Have you ever had a bronchial infection? Man, can that be rough: a hacking, coughing up of greenish phlegm that only gets worse and worse. Finally you visit a doctor who prescribes Amoxicillin with the stern admonition to continue to take the entire week's worth of the antibiotic, even after you begin to feel better. "Don't want to leave a remnant of the bacteria to survive, now strengthened and immune to the medication."
"But Doc," you argue, "I don't have much money and that stuff costs a lot, and I'd have to put it on my credit card. Can't you just gimme a couple days worth?"
"Being hospitalized with pneumonia is a whole lot more expensive, and the outcome is far less certain" the physician replies.
A severe recession can be like that: requiring a heavy dose of government intervention. The "Great Recession" we experienced in the last years of the Bush administration required, but did not get from either the Bush or the Obama administrations, an adequately heavy dose of government intervention in the form of federal economic stimulus. What we got was too weak to do much good, and for too brief a period, which is why the country continues to linger near the edge of the abyss.
Start with a few fundamentals at least most can likely agree on.
One fundamental is that it's economically better to have folks who are gainfully employed and paying taxes than it is to have folks who are unemployed, and drawing benefits from various government coffers.
One is building the pot, the other is taking from the pot. One is buying goods and services from the business community, the other is hunkering down, buying little. As the consumer pool shrinks, the businesses that would ordinarily employ workers to serve customers are now forced to lay workers off, thus further exacerbating the downward spiral. As more and more are drawing more and more from the government, and as fewer and fewer are contributing, the fewer resources a government has with which to provide those services.
And never forget that even when no large contracts are involved, the governments at all levels are also customers for the various business communities. Their employees buy coffee on the way to their jobs, they purchase gasoline for their cars, in order to get to their jobs, they purchase lunches, and on and on and on.
The reverse also occurs when the economy is growing, rather than shrinking. And this is where the GOP has gotten it all wrong, and why the Obama administration errs grievously when it buys into the Republican orthodoxy of hunkering down; worrying more about an increase in the budget deficit and national debt than unemployment.
Save for taxation that strangles, businesses hire in order to meet current or anticipated demand. Perhaps an example will help.
Say you have a house that is badly in need of general repair and updating; a new roof, some foundation work, replacement of the water heater and furnace, and a new kitchen. You've reached agreement on price and terms with a reliable general contractor to have the work done. The general cannot do all the work himself. He's going to have to rely to a great extent on others; suppliers, sub-contractors, and their employees. If, because of the economic downturn they are presently without the requisite workers, they'll have to go out and hire them. Regardless of whatever the tax structure is, save for that strangling scenario, your demand for their services will compose the underlying demand for a workforce. Reducing their tax rate to zero will not encourage them to hire even one more person than is needed.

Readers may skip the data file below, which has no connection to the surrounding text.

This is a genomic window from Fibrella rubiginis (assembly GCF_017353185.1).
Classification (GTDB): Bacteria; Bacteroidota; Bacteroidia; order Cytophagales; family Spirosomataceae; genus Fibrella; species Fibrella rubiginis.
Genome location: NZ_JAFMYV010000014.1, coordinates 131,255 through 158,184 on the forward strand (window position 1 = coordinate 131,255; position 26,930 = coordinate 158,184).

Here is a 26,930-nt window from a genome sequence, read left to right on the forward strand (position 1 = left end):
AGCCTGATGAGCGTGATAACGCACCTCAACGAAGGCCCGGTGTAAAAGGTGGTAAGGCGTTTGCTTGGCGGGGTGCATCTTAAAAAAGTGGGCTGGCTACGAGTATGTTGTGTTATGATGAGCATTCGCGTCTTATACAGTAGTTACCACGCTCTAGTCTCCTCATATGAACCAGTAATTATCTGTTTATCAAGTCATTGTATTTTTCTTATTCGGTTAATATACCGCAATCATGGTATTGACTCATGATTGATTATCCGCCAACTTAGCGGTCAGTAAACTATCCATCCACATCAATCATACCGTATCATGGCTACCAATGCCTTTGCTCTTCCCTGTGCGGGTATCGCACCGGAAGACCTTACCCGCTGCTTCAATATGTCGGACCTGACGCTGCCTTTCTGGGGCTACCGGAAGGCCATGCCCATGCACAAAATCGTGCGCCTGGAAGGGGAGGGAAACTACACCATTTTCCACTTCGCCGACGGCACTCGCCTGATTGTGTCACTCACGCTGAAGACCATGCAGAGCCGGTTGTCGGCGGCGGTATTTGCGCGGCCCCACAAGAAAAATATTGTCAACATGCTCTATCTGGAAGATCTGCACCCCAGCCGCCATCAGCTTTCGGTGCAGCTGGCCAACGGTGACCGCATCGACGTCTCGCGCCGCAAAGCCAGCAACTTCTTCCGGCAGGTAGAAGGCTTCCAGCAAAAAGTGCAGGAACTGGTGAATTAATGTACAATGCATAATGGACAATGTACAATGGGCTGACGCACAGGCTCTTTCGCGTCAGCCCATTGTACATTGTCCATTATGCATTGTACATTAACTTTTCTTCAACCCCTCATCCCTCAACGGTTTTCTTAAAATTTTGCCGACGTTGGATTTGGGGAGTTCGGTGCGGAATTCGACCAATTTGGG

Essentially it's as simple and basic as that. Nor does it matter much whether the business is a mom-and-pop venture or something much (even WAY much) larger. If the demand is either present or anticipated for a product or service, the supplying business will make the investments in labor and equipment that are necessary.
With the surfeit of documenting data available, further amplification of the above, concerning the terrible and unaffordable waste wrought by them, wasn't needed by HuffPost's ""Patriotic Millionaires' Describe What They've Done With Their Bush Tax Cuts" article.
As to the profligate waste, " The tax cuts enacted in 2001 and 2003 overwhelmingly benefited the richest 1 percent of taxpayers, according to the nonpartisan Tax Policy Center, a joint project of the Brookings Institution and the Urban Institute. The progressive Center on Budget and Policy Priorities estimated in 2009 that the tax cuts "added about $1.7 trillion to deficits between 2001 and 2008.'" That's between 2001 and 2008! According to Citizens for Tax Justice president Bob McIntyre, "If they are fully extended, they will cost five-and-a-half trillion dollars over the coming decade ." (Emphasis mine)
But the article asked what the beneficiaries of the tax cuts were doing with their tax bonuses? Paul Egerman, founder of eScription, a medical transcription company, claims he's likely saved several million dollars because of the tax cuts, but that he's "not done anything with that money." He's "kept it."
Dennis Meheil, chairman of U.S. corrugated, Inc., a cardboard box company, said he "got a bigger boat." Unfortunately, the building of the 150-foot sloop didn't add a single American job, as it was built in Italy.